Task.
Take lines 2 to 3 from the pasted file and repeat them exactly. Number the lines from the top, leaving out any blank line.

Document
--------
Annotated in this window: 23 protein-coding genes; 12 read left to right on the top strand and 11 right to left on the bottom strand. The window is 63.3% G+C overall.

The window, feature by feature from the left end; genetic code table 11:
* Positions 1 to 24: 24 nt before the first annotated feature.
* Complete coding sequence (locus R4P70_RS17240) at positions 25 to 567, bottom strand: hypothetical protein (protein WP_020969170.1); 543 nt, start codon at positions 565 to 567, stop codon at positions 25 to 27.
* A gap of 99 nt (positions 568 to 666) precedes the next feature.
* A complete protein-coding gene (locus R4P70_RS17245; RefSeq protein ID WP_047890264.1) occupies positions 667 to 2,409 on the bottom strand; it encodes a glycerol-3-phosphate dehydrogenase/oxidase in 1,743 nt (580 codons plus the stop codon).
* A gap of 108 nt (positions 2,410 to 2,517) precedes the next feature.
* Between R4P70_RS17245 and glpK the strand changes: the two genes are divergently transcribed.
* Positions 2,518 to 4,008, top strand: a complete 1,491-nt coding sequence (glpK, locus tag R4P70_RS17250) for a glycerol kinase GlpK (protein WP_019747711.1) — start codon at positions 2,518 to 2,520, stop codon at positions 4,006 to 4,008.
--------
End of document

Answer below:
The window, feature by feature from the left end; genetic code table 11:
* Positions 1 to 24: 24 nt before the first annotated feature.